The PlayStation 3 is an expensive piece of hardware for both
consumers and SCEI. The entry price of the PlayStation 3 fell significantly in
2007 – and while component costs also went down, Sony was still selling
hardware at below cost.
At the time of the PlayStation 3 launch in mid-November 2006,
estimated that Sony was losing $240 on each 60GB PS3 and $300 on each 20GB
PS3 that it sold.
Sony’s gaming division chief Kazuo Hirai spoke at a news
conference at CES revealing hopes of turning a profit in the next fiscal year.
"We want to get to the positive side of the equation as
quickly as possible," said Hirai in a Reuters
report. "The next fiscal year starts in April and if we can try to achieve
that in the next fiscal year that would be a great thing. We are going through
the budgets right now. That (profitability) is not a definite commitment, but
that is what I would like to try to shoot for."
The introduction of the 40GB PlayStation 3 SKU brought the
entry price of the system down to $399 – a price that managed to entice buyers
to finally put down their money. Sony said that it sold 1.2 million PlayStation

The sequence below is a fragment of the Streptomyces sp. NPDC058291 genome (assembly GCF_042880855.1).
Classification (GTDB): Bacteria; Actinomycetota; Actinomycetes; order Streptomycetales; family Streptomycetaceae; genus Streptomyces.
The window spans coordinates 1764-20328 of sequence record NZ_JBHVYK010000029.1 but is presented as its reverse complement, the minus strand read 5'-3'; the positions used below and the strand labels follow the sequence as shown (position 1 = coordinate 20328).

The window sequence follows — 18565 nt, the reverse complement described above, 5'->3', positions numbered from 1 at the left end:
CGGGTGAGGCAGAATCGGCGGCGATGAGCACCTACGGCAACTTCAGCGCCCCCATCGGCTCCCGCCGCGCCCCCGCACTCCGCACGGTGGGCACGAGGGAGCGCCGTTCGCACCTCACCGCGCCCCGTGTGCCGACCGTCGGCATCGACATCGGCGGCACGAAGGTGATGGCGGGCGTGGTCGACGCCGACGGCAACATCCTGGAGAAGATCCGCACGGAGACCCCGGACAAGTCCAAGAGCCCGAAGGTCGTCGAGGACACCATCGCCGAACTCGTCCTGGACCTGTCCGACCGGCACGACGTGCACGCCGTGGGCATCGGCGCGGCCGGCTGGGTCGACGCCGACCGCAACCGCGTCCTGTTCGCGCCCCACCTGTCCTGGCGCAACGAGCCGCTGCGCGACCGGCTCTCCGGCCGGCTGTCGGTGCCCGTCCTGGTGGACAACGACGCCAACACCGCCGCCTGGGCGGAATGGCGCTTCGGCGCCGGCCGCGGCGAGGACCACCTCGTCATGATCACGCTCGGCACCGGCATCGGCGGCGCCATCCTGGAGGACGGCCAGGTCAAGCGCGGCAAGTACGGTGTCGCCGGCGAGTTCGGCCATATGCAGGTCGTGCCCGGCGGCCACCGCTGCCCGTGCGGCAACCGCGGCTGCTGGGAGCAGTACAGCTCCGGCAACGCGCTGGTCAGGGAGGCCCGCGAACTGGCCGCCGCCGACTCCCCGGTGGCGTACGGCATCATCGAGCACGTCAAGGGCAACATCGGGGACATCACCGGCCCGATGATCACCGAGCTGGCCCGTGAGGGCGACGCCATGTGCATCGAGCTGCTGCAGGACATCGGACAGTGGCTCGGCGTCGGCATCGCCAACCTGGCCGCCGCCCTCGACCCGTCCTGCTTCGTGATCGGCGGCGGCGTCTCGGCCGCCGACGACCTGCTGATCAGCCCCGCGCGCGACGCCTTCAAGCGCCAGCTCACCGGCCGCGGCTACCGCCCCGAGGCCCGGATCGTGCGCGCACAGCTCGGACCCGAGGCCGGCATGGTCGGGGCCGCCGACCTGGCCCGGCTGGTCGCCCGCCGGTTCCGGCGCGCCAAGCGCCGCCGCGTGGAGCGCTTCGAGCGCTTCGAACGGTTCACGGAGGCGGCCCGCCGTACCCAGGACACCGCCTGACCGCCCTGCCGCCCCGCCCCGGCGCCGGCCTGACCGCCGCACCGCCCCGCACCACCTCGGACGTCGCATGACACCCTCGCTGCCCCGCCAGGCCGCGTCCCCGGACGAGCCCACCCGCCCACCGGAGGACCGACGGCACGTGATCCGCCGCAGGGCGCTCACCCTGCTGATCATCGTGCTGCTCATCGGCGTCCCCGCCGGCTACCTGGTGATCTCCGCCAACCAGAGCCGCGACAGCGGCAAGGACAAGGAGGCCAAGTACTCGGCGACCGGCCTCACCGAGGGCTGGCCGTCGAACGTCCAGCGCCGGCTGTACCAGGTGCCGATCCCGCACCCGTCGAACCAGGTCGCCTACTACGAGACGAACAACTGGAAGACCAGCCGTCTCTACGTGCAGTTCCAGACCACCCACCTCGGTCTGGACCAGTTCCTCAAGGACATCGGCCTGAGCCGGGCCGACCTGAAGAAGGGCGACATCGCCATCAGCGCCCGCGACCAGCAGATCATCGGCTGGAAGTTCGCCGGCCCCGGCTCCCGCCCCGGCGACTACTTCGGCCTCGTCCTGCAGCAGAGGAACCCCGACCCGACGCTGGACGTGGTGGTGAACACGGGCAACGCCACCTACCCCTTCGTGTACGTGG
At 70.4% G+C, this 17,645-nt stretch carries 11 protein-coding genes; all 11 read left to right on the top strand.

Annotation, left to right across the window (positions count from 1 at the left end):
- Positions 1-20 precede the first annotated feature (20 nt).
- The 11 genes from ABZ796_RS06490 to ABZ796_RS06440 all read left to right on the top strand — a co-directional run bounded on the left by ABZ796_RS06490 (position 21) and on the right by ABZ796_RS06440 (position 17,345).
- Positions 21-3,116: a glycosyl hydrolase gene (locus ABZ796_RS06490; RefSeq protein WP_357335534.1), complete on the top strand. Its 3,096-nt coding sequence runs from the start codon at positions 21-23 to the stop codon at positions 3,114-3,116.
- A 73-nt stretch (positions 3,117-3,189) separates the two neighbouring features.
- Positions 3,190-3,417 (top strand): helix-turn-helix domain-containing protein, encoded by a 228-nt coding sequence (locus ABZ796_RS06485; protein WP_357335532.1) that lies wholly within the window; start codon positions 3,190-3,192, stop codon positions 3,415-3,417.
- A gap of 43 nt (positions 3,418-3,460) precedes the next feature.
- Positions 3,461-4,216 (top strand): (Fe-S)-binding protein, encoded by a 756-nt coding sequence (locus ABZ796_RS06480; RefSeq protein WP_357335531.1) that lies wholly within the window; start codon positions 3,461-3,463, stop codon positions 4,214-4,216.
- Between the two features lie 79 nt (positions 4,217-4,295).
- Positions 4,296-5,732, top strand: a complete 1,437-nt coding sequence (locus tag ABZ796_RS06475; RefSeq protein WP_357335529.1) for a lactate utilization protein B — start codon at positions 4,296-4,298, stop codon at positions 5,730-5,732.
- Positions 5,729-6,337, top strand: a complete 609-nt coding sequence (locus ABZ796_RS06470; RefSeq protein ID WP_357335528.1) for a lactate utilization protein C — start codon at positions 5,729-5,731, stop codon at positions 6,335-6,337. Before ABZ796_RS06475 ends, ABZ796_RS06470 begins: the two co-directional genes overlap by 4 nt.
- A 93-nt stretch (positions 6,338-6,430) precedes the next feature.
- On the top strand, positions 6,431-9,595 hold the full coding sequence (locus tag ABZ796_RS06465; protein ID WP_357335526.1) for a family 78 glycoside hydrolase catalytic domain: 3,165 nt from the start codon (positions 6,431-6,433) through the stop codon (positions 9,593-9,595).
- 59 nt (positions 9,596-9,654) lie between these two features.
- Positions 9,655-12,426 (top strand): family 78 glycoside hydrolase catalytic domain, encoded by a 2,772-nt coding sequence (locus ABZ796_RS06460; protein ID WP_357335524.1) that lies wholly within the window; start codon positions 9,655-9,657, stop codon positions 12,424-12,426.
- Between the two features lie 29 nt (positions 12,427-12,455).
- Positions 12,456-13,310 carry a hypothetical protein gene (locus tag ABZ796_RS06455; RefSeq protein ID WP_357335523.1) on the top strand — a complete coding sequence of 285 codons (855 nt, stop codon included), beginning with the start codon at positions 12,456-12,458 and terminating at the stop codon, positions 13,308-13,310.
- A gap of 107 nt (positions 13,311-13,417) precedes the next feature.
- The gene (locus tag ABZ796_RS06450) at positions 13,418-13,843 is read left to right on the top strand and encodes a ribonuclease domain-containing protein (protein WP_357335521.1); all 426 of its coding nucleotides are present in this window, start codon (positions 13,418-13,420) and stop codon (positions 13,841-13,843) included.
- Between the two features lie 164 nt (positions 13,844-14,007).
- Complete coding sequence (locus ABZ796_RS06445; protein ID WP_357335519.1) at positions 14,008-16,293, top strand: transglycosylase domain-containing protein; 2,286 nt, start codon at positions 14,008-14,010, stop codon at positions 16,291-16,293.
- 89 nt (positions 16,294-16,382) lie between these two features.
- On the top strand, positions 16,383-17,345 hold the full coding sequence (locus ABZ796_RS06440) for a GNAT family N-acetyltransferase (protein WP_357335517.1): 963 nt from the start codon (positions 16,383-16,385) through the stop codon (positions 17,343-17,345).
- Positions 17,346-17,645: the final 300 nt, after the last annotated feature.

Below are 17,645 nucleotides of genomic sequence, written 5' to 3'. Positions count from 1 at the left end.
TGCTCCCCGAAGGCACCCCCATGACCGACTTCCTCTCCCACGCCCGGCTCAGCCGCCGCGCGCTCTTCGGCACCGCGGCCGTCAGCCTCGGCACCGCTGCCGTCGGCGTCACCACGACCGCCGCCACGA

3 consoles throughout the holiday season, representing two-thirds what it sold
in the rest of the year.
Given Hirai’s sentiments that the company is looking to "get
to the positive side of the equation," gamers will likely see the $399
(for the 40GB) and $499 (for the 80GB) price points sustain throughout the
Hirai’s comments also inadvertently reveal Sony’s failure to
meet hopes of turning a profit by the end of this fiscal year, which ends March
2008. Sony said in July 2007 that had hoped
to eliminate the negative margin during this period.
“For the negative margin to go away, the big trigger would
be the cost-down in the Cell and RSX semiconductors. They are the key, and also
optical pick-up is another factor, significantly,” Sony executive VP Nobuyuki
Oneda said in 2007.
quote: There's just not enough exclusive games that I want to buy.